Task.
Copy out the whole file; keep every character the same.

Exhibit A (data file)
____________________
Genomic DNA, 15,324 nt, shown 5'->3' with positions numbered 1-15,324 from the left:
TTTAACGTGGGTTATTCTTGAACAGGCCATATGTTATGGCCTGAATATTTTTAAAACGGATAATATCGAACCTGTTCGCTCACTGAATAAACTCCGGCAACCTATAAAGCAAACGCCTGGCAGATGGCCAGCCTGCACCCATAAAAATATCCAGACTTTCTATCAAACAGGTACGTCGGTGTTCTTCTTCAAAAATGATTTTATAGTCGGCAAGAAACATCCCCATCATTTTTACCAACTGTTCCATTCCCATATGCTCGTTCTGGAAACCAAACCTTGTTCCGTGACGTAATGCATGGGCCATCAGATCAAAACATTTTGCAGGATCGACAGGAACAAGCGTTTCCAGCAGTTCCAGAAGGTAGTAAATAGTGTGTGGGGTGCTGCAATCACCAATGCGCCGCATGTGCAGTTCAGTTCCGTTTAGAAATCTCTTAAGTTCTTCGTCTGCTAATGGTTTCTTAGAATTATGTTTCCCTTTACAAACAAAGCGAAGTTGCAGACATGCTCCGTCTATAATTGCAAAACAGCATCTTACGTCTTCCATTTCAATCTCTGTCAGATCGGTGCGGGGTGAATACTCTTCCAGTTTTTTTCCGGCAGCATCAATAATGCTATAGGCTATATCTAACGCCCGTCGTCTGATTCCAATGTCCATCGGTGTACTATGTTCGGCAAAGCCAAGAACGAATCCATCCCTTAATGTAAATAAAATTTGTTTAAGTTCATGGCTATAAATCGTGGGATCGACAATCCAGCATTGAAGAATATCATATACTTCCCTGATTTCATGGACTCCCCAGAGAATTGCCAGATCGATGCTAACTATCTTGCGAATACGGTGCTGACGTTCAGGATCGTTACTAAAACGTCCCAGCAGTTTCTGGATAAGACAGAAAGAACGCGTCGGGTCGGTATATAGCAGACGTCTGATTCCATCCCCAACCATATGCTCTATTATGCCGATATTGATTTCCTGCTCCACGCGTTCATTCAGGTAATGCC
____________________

Genomic DNA, 15,324 nt, shown 5'->3' with positions numbered 1-15,324 from the left:
TTTAACGTGGGTTATTCTTGAACAGGCCATATGTTATGGCCTGAATATTTTTAAAACGGATAATATCGAACCTGTTCGCTCACTGAATAAACTCCGGCAACCTATAAAGCAAACGCCTGGCAGATGGCCAGCCTGCACCCATAAAAATATCCAGACTTTCTATCAAACAGGTACGTCGGTGTTCTTCTTCAAAAATGATTTTATAGTCGGCAAGAAACATCCCCATCATTTTTACCAACTGTTCCATTCCCATATGCTCGTTCTGGAAACCAAACCTTGTTCCGTGACGTAATGCATGGGCCATCAGATCAAAACATTTTGCAGGATCGACAGGAACAAGCGTTTCCAGCAGTTCCAGAAGGTAGTAAATAGTGTGTGGGGTGCTGCAATCACCAATGCGCCGCATGTGCAGTTCAGTTCCGTTTAGAAATCTCTTAAGTTCTTCGTCTGCTAATGGTTTCTTAGAATTATGTTTCCCTTTACAAACAAAGCGAAGTTGCAGACATGCTCCGTCTATAATTGCAAAACAGCATCTTACGTCTTCCATTTCAATCTCTGTCAGATCGGTGCGGGGTGAATACTCTTCCAGTTTTTTTCCGGCAGCATCAATAATGCTATAGGCTATATCTAACGCCCGTCGTCTGATTCCAATGTCCATCGGTGTACTATGTTCGGCAAAGCCAAGAACGAATCCATCCCTTAATGTAAATAAAATTTGTTTAAGTTCATGGCTATAAATCGTGGGATCGACAATCCAGCATTGAAGAATATCATATACTTCCCTGATTTCATGGACTCCCCAGAGAATTGCCAGATCGATGCTAACTATCTTGCGAATACGGTGCTGACGTTCAGGATCGTTACTAAAACGTCCCAGCAGTTTCTGGATAAGACAGAAAGAACGCGTCGGGTCGGTATATAGCAGACGTCTGATTCCATCCCCAACCATATGCTCTATTATGCCGATATTGATTTCCTGCTCCACGCGTTCATTCAGGTAATGCC